‘School Of Lies’ Ending, Explained: Are Vikram And TK Punished For Their Crimes?

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School of Lies is set in a fictional place called Dalton Town and is centered around the River Isaac boarding school. A 12-year-old kid called Shakti goes missing, thereby launching a town-wide search for him that unearths several other crime rackets that are happening there. Simultaneously, two senior students, TK and Vikram, find themselves in the middle of the investigation because they belong to the same house as Shakti, i.e., Rajpath House. That also ropes in Sam Sir since he’s the House Master. And these three characters lead us into a larger conspiracy that involves a large sum of money, illicit sexual relations, and a gardener named Bhola. If you are reading this article, it means that you have reached the end of the show and know everything that has transpired. So, before getting into the bigger spoilers, let’s get one minor spoiler-y thing out of the way. The show takes place in two timelines, even though it’s made to look like things are happening simultaneously. Everything that’s going on with Shakti and Chanchal is a flashback sequence. Almost everything that we learn about TK and Vikram happens in the present.

Spoilers Alert


What Happened To Shakti?

With all the timeline shenanigans out of the way, here’s how things unfolded in a linear fashion: Shakti was the result of an unplanned pregnancy in Trisha and Anirudh’s relationship. Anirudh and Trisha split up because Anirudh was an emotionally unavailable man, and Trisha entered a relationship with Adil. Due to a brilliant stroke of genius, Trisha decided to put Shakti in the River Isaac boarding school because she thought that that’d help him overcome his depression. At one point, the show does wonder why parents don’t take care of their children and leave it up to total strangers to instill discipline in them. Maybe that should’ve been the whole point of School of Lies, and for the most part, it was, as we learned, that Shakti saw Trisha as the villain and perceived Anirudh as some kind of hero who would save him from this boarding school life. He explained all this during his outing with Bhola’s son, Chanchal, by the way. And after knowing a lot about each other, they made a pact to take a trip to meet this religious seer and then live together at Anirudh’s farmhouse.

Since this endeavor required money, Shakti stole it from the funds reserved for the school magazine’s editorials and kept storing it in a bag hidden in a building beyond the boundaries of the educational institution. One fine day, Shakti came to the realization that Anirudh was a selfish human being, and he didn’t want anything to do with him, so he ran away. Unfortunately, TK and Vikram were returning from Sam Sir’s cabin at that exact time, and they spotted him. They chased Shakti down and started abusing him for ruining their house’s reputation a second time. When Shakti fought back, Vikram accidentally shoved him too hard; Shakti’s head hit a rock or the trunk of an uprooted tree, and he died on the spot.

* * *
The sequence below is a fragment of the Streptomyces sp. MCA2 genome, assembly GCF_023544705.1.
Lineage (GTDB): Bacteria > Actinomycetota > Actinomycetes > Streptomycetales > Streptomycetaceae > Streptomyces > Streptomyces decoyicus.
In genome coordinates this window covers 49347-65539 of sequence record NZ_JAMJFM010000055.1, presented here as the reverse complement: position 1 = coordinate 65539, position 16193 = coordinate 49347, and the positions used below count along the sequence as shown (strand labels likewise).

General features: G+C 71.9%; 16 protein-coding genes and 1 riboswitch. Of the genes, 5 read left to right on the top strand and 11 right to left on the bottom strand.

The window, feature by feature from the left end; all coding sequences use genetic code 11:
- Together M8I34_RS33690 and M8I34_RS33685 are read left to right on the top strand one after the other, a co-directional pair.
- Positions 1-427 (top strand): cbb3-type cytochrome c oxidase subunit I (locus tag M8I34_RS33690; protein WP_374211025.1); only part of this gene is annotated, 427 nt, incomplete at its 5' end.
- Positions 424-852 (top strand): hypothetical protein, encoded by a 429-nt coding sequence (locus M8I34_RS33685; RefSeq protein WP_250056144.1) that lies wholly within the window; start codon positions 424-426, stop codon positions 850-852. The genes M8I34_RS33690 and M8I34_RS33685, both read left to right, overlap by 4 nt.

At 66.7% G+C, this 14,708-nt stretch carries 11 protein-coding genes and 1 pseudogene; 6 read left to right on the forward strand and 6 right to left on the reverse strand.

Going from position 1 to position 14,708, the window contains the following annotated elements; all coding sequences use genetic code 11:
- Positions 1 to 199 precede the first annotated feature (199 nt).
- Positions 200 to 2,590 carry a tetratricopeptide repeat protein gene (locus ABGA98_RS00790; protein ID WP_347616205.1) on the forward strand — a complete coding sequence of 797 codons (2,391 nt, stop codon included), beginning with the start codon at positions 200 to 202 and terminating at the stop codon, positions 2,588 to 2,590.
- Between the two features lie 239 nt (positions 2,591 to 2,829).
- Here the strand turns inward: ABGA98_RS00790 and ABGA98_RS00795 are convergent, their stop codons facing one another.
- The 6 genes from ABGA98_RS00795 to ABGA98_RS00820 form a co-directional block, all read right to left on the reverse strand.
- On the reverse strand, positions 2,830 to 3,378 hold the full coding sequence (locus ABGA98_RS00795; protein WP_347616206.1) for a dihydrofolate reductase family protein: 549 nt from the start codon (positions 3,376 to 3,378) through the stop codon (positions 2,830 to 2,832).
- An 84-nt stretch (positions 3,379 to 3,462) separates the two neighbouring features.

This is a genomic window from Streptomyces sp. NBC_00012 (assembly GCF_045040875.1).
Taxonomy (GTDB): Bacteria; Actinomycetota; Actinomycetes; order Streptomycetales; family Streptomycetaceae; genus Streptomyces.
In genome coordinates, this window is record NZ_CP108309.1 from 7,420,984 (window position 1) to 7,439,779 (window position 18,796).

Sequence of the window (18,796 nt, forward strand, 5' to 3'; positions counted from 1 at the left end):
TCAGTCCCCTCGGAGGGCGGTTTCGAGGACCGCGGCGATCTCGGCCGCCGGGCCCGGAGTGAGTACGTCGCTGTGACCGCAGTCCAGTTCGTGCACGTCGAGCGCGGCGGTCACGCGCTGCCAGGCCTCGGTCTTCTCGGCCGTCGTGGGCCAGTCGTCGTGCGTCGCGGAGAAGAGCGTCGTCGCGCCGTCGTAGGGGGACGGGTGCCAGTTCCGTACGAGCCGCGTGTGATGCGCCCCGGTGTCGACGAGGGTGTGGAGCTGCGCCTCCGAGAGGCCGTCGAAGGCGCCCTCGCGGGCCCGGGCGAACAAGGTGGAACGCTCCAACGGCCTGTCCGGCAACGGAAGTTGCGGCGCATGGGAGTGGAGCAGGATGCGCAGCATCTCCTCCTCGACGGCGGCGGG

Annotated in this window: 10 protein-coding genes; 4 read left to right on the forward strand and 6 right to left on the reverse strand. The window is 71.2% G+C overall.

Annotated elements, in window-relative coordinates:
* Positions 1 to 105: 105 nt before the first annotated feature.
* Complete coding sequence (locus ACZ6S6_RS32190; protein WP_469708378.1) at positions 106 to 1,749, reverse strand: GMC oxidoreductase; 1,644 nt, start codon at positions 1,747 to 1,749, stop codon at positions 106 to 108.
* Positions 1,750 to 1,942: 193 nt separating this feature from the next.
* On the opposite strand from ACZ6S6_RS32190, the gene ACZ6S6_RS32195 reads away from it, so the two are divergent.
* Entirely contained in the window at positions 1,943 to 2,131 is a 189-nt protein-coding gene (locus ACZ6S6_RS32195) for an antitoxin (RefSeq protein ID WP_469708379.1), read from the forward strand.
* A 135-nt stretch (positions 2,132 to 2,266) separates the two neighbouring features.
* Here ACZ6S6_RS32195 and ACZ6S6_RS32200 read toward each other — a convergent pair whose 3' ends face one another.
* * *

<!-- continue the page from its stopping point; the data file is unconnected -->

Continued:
What Happens To Sam Sir?

We’re wading into problematic territory here, so viewer discretion is advised. Vikram is shown to be the son of an army officer who died by suicide. He has a mother, Pallavi, and a brother. He technically has a girlfriend, Pritika, but he’s in a polyamorous relationship with his mathematics teacher, Sam Sir, as well as his classmate, TK, who is also “entangled” with Sam Sir. TK comes from an affluent family. Sam has suffered sexual abuse at the hands of his former classmate, Alden (who is ironically played by Mohan Kapur). So, as you can see, the show tries to draw a straight line between abuse, trauma, and queerness. I could be wrong, but it does seem that way in this case, and my feelings for it keep oscillating between being grossed out and being angry because we don’t get a lot of good queer representation in Hindi entertainment. When we do, it’s this! But wait, it gets worse.

Vikram and TK have to pay Bhola (the gardener) a lot of money. We are supposed to think that it’s because of the marijuana that the students buy from him. However, that’s not the case, and we’ll come to that in a bit. Now, after Vikram and TK burn through the money they have, they try to blackmail Sam because their relationship comes under statutory rape. That plan goes down the drain when Alden beats Vikram and TK to a pulp, and Sam’s secret is secured. It doesn’t stop the authorities from suspending Sam, though, because Shakti has gone missing during his tenure as the housemaster. Still, Sam stays in touch with Vikram’s mother to ensure that she feels that her son is safe. Things get a little dicey when Bhola is accused of extorting the students and possibly having a hand in Shakti’s “kidnapping.”